Chimpanzees are our closest living relative and also lead long and complex lives. In this talk, you’ll learn what chimpanzee aging can tell us about human aging.
Center for Astrophysics | Harvard & Smithsonian—Online
The first person who will set foot on Mars is alive right now. We believe this, but even if we're wrong we know the first crew to arrive there will look nothing like the ones that landed on the Moon fifty years ago.
Our world has changed for the better, and ASTRONAUTS tells the story of the women who built this better world. The main character and narrator is Mary Cleave, an astronaut you may not have heard of. It's not because so many people have been to space; only a few hundred have! It’s because this graphic novel isn’t about fame. No astronaut you'll ever meet took the...
Earth is home to a vast diversity of organisms that collectively define the modern biosphere. How did this diversity come to be? Javier Ortega-Hernández will discuss his approach to answering this question by studying organisms that lived more than half a billion years ago in the Cambrian Period (485–541 million years ago). By focusing on the earliest-known animals—some of the most versatile to ever exist—Ortega-Hernández aims to reconstruct the early evolutionary history of major animal groups and contribute to our understanding of Earth’s biodiversity.
Ever wonder what tarantula’s hair feels like? Curious about what vinegaroons smell like? Want to get up close and personal with the business end of a scorpion? If so, then grab a snack and join human museum staff Javier and Ryan as they spend thirty minutes feeding, interacting with, and discussing the museum’s many live arthropods!
Register by 1:00pm on September 23. After registering, participants will receive a confirmation email with instructions on how to participate using Zoom.
Sharks are some of the oldest and, from an evolutionary perspective, some of the most successful marine vertebrates ever to have lived. They have spent their entire evolutionary history in the aquatic environment, and the body design in many species has been honed over hundreds of millions of years to increase swimming performance. Learn how body form, fins and even the skin, work in concert, enabling sharks to slice through water and execute complex maneuvers with startling speed and precision.
Interested in what a spider crab eats? Want to see a sea star up close? Curious about what a horseshoe crab does with that long tail? Grab a snack and join human museum staff members Javier and Ryan as they spend thirty minutes feeding, interacting with, and discussing these amazing animals. This event is free and will be hosted on the Zoom webinar platform.
Register by 1:00 pm on August 4. After registering, participants will receive a confirmation email with instructions on how to participate using Zoom.
This even is free and open to the public, but registration...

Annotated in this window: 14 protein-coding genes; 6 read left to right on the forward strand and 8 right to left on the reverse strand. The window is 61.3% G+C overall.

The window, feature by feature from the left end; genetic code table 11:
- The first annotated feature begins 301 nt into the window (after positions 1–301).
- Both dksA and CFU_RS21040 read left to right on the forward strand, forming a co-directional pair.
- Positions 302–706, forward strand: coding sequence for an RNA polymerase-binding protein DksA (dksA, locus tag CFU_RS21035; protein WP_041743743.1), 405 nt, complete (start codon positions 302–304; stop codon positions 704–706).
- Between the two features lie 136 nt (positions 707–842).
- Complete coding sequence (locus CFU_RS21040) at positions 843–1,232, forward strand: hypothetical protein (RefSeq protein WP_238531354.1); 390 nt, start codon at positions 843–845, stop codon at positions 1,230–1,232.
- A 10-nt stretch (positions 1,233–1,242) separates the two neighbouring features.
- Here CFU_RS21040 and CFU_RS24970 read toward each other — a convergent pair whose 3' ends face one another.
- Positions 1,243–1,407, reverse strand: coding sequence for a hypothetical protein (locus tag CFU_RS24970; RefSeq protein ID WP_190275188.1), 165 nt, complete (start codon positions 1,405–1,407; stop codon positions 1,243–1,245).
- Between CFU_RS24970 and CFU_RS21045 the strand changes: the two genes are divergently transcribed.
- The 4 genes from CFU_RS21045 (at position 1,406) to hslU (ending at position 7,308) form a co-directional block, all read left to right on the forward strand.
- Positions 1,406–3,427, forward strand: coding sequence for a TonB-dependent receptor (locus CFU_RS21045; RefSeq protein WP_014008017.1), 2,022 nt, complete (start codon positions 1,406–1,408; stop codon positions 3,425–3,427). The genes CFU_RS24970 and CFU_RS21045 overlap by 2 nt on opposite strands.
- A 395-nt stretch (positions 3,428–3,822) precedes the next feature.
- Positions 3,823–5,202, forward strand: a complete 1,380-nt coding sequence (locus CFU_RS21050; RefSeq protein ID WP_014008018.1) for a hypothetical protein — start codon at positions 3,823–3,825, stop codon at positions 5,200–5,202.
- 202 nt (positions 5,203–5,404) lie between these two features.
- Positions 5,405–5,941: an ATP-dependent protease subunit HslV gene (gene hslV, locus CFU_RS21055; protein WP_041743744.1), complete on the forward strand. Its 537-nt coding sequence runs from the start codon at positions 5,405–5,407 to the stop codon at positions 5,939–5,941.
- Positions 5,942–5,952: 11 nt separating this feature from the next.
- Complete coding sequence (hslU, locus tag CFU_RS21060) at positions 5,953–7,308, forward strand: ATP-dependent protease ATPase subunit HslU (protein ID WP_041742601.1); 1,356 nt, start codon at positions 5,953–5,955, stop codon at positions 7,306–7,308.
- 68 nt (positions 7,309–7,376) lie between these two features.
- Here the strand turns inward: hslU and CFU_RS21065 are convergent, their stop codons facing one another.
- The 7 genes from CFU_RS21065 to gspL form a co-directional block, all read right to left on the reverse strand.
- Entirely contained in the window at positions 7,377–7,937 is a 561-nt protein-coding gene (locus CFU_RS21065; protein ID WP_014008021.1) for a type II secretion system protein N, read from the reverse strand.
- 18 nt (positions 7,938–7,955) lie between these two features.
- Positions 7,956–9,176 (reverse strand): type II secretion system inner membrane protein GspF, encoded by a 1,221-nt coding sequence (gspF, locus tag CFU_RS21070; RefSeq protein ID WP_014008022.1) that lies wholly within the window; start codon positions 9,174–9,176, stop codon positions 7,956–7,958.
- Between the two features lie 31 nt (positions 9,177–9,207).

Ponds are one of many beautiful features of the Arnold Arboretum’s ecosystem and landscape. The Bradley Rosaceous Collection garden is the setting for three eco-rich ponds—Dawson, Faxon, and Rehder—named for former Arboretum staff. Photographer Bruce Wilson brings his now practiced eye to the discovery of shadows, reflections, visitor interaction, and flora in those ponds, as well as in an urban pond in Newton. His pond images complement the trees, emphasize the subtle or saturated colors of water, and capture interactions between visitors and the scenes of rich pondlife.
Join the Harvard Museum of Natural History for a public lecture with Susan Alberts, Robert F. Durden Professor of Biology and Evolutionary Anthropology at Duke University.
The social environment—both in early life and adulthood—has major effects on human health and survival. But how and why does the social environment get “under the skin” to also affect our physical health? Susan Alberts pursues this question by studying wild baboons in Kenya. Baboons, like humans, evolved as savannah dwellers. They rely on social relationships to solve problems and—like humans...
Hunnewell Building, Arnold Arboretum, 125 Arborway, Boston
The Arnold Arboretum provides both extensively documented collections for research and the facilities for the researchers—labs, greenhouses, and growing chambers. From around the world, scientists come to use the trees and shrubs in the Arboretum landscape, studying climate change, plant evolution, natural selection, and species adaptation. Join docent Esther Miller to hear about the science of the Arboretum.
Hunnewell Building, Arnold Arboretum, 125 Arborway, Boston
With nearly 4,000 different kinds of plants represented in the Arboretum's living collections, every day presents rich opportunities to see something new. If you enjoy learning about plants and their unique characteristics, you can contribute to science as a participant in the Arnold Arboretum's Tree Spotters program. This citizen science project opens a window into the Arboretum's phenology: the timing of natural events, such as the leafing out and flowering of trees in the spring and changing foliage colors in the fall. Your observations will assist Arboretum scientists in their...